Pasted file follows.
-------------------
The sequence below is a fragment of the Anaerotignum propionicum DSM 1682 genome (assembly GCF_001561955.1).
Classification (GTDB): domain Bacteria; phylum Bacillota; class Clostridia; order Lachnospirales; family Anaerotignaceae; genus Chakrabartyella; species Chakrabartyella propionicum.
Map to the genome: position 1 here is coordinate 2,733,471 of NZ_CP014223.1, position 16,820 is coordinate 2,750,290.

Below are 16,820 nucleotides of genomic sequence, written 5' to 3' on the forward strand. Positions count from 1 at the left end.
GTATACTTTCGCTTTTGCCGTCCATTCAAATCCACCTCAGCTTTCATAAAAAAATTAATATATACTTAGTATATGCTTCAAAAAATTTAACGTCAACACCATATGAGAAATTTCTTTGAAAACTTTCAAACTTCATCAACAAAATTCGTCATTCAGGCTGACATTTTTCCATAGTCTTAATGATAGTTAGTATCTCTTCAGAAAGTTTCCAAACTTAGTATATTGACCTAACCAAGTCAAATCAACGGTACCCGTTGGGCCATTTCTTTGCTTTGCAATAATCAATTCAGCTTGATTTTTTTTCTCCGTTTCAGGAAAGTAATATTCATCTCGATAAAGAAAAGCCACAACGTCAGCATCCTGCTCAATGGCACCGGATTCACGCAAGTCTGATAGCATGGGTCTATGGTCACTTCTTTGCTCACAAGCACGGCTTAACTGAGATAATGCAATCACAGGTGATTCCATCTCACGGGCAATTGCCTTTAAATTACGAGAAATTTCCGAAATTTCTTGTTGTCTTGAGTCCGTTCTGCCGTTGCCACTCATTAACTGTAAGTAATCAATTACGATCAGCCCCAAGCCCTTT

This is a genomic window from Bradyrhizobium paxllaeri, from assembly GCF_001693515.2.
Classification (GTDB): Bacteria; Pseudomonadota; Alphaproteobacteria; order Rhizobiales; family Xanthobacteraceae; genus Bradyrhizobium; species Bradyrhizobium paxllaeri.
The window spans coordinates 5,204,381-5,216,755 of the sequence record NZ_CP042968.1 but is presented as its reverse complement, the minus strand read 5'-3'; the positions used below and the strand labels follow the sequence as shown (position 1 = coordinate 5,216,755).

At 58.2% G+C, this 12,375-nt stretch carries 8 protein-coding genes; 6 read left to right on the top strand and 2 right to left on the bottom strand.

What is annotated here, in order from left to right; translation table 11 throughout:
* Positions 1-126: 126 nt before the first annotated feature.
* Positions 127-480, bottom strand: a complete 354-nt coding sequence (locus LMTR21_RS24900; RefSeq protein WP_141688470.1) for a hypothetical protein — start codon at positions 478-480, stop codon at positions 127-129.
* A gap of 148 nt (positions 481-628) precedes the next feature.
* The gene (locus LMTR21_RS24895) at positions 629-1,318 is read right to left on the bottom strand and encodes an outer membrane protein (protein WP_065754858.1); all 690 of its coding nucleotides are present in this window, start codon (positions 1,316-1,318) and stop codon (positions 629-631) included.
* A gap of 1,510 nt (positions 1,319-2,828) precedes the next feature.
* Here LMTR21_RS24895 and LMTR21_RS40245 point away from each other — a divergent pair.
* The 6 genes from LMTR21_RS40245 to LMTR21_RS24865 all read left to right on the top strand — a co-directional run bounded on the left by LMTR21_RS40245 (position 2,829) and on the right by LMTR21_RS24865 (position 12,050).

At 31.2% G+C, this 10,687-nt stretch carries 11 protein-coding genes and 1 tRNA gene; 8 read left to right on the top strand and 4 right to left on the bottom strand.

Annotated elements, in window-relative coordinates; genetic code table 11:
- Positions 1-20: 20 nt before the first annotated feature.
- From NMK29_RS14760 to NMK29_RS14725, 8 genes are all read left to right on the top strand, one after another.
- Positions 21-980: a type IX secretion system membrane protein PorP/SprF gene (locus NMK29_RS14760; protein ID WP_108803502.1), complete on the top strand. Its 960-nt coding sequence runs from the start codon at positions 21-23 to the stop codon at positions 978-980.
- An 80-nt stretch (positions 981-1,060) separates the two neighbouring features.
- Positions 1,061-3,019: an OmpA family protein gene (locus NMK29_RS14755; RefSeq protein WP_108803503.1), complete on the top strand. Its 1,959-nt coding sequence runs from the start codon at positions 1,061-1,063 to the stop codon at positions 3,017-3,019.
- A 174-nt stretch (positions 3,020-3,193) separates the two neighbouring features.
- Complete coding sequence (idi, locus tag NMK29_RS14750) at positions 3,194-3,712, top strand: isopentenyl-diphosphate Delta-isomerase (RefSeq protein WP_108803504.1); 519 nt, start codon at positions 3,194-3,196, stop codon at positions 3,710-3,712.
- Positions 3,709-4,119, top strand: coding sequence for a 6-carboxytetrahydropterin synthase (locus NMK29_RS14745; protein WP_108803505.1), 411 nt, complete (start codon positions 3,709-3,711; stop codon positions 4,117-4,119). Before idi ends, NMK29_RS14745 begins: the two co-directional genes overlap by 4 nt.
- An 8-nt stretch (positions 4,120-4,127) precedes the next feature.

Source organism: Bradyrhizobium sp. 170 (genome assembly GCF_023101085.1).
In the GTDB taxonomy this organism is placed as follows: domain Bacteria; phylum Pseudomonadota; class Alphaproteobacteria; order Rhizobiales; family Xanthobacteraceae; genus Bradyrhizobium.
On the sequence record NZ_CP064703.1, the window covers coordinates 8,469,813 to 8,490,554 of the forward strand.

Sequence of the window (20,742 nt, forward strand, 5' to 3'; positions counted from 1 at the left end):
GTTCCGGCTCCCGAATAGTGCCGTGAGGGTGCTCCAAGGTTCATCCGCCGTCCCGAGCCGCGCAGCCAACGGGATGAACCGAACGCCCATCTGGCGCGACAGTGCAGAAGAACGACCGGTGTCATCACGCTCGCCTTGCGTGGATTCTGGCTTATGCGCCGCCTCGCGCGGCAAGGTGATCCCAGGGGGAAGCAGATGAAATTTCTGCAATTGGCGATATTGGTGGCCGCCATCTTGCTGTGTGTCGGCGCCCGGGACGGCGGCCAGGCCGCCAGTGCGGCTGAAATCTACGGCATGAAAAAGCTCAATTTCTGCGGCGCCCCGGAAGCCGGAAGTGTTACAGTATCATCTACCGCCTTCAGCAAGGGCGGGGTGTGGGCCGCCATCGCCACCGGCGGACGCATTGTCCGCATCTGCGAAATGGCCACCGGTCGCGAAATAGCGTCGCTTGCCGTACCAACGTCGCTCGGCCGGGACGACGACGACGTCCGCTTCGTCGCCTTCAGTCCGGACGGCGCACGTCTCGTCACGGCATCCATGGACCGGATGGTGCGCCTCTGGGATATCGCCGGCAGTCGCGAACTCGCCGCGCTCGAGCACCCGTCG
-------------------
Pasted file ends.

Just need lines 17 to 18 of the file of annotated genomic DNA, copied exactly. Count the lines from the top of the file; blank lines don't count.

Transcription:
* The 6 genes from LMTR21_RS40245 to LMTR21_RS24865 all read left to right on the top strand — a co-directional run bounded on the left by LMTR21_RS40245 (position 2,829) and on the right by LMTR21_RS24865 (position 12,050).

At 31.2% G+C, this 10,687-nt stretch carries 11 protein-coding genes and 1 tRNA gene; 8 read left to right on the top strand and 4 right to left on the bottom strand.